Last week, Uganda postponed the signing of the East African Crude Oil Pipeline (EACOP) deal to April, following the death of Tanzanian president John Pombe Magufuli. Before his death, Magufuli had been scheduled to travel to Kampala on a rare trip outside Tanzania, for a three-way signing of the pipeline deal between the governments of Uganda and Tanzania, and the lead investor Total on March 22.
The 1,445-kilometre-long pipeline from the oil wells in western Uganda to Tanzania’s seaport of Tanga will be the longest electrically heated pipeline in the world. Heated because Uganda’s oil is waxy.
Magufuli’s death, though unlikely to affect the pipeline in the long-term, is still a warning whose lessons need to be heeded. Magufuli’s scrappy “African wealth for Africans” line made him a useful ally in the pipeline, and his “bulldozer” give-them-hell and damn-the-environmentalists approach, helped to clear the way for the project rather quickly. If the pipeline had taken the Kenyan route, with the country’s relatively wider democratic space, activist civil society, feisty environmentalists, and litigious tradition, it would probably now be buried under 100 lawsuits.
Although, some analysts argue, the pipeline made more economic sense passing through Kenya, Uganda eventually cited proximity to al-Shabaab, among the key considerations for the Tanzania choice. Privately, insiders in Uganda say “democratically-dressed threats” in Kenya were an important disincentive, and that President Yoweri Museveni’s government, executing the pipeline in the dying years and most contentious period of his rule, also chose the Tanzanian route because it passed through more politically friendly territory. The outcome of the January election might well suggest that from a purely selfish and cynical point of view, it is was a foresighted calculation.
However, Magufuli’s death could also have collapsed the project. His former vice-president and successor President Samia Suluhu Hassan, is not a bulldozer, and is seen as more pragmatic, and broadly more enlightened on East African integration than the erratic Magufuli was. The next few weeks will reveal if that analysis is accurate, but the lesson needs to be heeded.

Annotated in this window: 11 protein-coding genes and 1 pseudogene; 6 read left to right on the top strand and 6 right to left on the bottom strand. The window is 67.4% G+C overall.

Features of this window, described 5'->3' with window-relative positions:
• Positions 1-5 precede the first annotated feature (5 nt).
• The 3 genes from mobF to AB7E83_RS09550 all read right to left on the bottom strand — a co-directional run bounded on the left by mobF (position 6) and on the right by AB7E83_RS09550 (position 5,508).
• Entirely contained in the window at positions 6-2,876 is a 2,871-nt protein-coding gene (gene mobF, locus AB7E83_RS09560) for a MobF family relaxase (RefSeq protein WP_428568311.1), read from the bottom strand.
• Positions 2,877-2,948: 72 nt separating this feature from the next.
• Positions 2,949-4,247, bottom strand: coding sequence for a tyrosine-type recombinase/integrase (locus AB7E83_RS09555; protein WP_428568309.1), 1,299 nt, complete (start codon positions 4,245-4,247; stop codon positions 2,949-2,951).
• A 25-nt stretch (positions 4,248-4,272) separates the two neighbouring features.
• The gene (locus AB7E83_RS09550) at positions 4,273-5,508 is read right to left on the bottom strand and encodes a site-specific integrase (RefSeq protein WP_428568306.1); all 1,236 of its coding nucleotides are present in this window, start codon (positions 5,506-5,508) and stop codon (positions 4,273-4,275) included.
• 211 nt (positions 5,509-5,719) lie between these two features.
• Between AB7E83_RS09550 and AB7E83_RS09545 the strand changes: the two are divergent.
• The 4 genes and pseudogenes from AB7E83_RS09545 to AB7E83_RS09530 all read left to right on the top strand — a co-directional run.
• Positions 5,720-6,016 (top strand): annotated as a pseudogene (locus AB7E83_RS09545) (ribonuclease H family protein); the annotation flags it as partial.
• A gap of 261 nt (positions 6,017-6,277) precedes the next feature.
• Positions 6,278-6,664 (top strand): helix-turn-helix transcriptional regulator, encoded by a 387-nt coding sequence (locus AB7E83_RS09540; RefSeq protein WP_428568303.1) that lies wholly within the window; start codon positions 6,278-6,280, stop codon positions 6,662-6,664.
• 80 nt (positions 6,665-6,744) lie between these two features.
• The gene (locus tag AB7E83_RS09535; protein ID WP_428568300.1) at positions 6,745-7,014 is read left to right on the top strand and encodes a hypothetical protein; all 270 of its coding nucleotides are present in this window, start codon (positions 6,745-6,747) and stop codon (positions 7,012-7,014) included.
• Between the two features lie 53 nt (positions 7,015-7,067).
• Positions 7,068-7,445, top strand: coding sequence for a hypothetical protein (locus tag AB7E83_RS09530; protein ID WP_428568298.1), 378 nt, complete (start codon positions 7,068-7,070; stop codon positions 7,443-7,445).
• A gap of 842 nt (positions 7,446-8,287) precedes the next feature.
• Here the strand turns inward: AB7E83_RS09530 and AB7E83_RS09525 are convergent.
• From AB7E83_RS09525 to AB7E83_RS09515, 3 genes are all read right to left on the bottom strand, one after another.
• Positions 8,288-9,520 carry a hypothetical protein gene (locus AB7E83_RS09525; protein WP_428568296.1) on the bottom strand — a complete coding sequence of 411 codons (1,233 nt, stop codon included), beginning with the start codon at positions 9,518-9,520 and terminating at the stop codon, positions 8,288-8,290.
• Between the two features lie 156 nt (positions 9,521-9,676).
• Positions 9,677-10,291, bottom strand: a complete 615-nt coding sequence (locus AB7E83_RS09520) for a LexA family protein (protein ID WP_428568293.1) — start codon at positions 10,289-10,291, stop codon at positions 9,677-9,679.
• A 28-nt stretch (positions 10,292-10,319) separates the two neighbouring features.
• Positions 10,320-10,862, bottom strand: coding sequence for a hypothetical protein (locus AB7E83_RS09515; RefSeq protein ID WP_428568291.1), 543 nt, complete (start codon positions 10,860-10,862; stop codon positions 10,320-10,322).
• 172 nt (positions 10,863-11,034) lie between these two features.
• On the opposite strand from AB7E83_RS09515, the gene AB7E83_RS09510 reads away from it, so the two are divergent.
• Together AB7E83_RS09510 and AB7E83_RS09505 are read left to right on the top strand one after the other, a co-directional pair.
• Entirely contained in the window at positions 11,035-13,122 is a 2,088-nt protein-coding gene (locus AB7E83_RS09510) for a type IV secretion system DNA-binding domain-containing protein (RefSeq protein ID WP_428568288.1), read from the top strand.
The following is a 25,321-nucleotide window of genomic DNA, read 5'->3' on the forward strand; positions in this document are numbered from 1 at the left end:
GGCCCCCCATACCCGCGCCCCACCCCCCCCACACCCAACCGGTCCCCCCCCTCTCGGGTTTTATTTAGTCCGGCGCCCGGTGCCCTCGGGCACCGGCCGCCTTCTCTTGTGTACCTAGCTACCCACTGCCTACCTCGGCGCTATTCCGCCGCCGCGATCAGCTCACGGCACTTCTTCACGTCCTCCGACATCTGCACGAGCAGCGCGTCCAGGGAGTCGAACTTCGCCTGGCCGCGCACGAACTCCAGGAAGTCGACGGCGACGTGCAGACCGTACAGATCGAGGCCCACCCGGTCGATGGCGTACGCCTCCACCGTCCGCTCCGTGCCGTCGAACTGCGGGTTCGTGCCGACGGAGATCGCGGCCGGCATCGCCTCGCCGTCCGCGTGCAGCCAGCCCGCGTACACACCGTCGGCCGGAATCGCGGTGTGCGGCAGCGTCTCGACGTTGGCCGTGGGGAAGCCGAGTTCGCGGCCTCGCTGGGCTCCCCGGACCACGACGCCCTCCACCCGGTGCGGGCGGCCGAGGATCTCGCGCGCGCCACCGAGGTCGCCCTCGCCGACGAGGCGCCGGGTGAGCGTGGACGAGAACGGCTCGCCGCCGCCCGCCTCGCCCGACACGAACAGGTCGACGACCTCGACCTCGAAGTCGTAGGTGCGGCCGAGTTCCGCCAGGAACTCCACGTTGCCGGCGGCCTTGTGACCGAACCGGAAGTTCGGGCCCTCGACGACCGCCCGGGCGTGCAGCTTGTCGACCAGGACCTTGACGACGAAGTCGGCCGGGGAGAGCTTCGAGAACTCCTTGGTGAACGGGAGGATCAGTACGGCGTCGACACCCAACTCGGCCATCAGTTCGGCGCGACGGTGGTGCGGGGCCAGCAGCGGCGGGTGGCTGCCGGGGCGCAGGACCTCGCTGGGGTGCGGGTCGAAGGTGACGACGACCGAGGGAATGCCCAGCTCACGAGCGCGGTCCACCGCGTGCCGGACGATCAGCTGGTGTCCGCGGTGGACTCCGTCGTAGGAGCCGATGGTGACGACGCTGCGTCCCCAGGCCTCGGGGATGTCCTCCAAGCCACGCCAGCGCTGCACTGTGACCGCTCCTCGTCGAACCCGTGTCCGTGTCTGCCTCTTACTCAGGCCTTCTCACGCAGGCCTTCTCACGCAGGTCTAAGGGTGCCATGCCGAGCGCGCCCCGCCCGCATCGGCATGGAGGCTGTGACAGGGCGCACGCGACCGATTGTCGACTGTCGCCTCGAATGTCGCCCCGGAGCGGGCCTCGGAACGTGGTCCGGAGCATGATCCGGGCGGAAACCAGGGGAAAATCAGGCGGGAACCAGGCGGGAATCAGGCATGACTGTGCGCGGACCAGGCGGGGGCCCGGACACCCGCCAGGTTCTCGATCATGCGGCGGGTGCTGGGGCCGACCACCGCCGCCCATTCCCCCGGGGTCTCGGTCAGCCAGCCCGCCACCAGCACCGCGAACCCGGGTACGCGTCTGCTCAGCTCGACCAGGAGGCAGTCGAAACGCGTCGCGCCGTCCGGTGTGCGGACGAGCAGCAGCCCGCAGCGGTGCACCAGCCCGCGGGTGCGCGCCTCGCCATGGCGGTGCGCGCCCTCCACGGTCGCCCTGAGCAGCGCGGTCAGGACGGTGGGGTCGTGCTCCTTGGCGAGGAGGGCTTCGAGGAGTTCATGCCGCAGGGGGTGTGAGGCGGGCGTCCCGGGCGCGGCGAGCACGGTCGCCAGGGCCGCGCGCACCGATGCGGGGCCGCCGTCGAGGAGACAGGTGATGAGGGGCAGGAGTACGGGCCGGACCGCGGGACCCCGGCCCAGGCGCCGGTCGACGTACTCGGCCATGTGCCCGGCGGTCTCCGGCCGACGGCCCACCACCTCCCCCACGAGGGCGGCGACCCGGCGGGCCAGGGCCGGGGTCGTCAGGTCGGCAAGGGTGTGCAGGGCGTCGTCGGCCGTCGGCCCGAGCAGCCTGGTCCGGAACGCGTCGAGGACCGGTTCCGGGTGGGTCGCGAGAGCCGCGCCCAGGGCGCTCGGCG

The first is that as a landlocked country, Uganda needs to avoid locking itself in a dogmatic and narrow-minded relationship with its neighbours, especially Tanzania and Kenya, which are the country’s main sea routes. Since Idi Amin, most governments in Kampala have tried to do that, with varying levels of success. The Museveni government made a misstep immediately upon taking power, scrapping the April 11 Liberation Day celebration marking the day when a combined force of the Tanzanian Defence Forces and Ugandan exiles ousted Amin. In the NRM’s petty vindictiveness, it saw Liberation Day as a homage to Tanzania, and it was miffed at its support for former president Milton Obote.
The Tanzanians didn’t take it kindly, but coming immediately after Julius Nyerere stepped down in 1985, and the ascension to power of the mild-mannered president Hassan Mwinyi, and former Makererean and pro-Ugandan Ben Mkapa after him, it didn’t blow up. Now, if President Suluhu turns out to be more institutionalist than Magufuli was, it could place a small wrinkle on the pipeline. Then, think for a minute, what would have happened if Opposition leader Tundu Lissu who, along with his comrades, was tormented by Magufuli, and has been scorned by Ugandan officialdom, had somehow come in government in a post-Magufuli flux. Museveni’s Uganda would find itself in a pickle.
This partisanship has been most evident in Kenya, where Uganda’s dalliance with the governments of the day went horribly wrong in the post-election violence of early 2008 and became a nightmare, with our trucks being burnt and drivers attacked. Unlike Tanzania, Kenya’s politics is more unpredictable and changeable, and as happened in the case of Opposition leader Raila Odinga, you turn your nose up to him today, tomorrow you will find yourself dealing with him across the table as the power broker.
Uganda needs to have a more activist two or three-track policy towards Tanzania and Kenya; being married to the governments in Nairobi and Dodomo/Dar es Salaam by day, and having a fling with the Opposition in the night – just in case. But perhaps more crucially, Magufuli’s departure should force a strategic re-evaluation of the pipeline. In the early stages, the view was that Uganda would not make the “historical mistake” of just exporting crude oil, and would refine it. There were many odds against the idea, but a new scenarios planning is necessary.
Maybe the investment could be funnelled into a refinery model that works, modernising the railway system, and extending it to the Rwanda, DR Congo, and South Sudan borders to distribute refined product. Hoping a mad man or woman who is anti-Uganda will never come to power in Tanzania, is too thin a thread to hang a country’s economy on.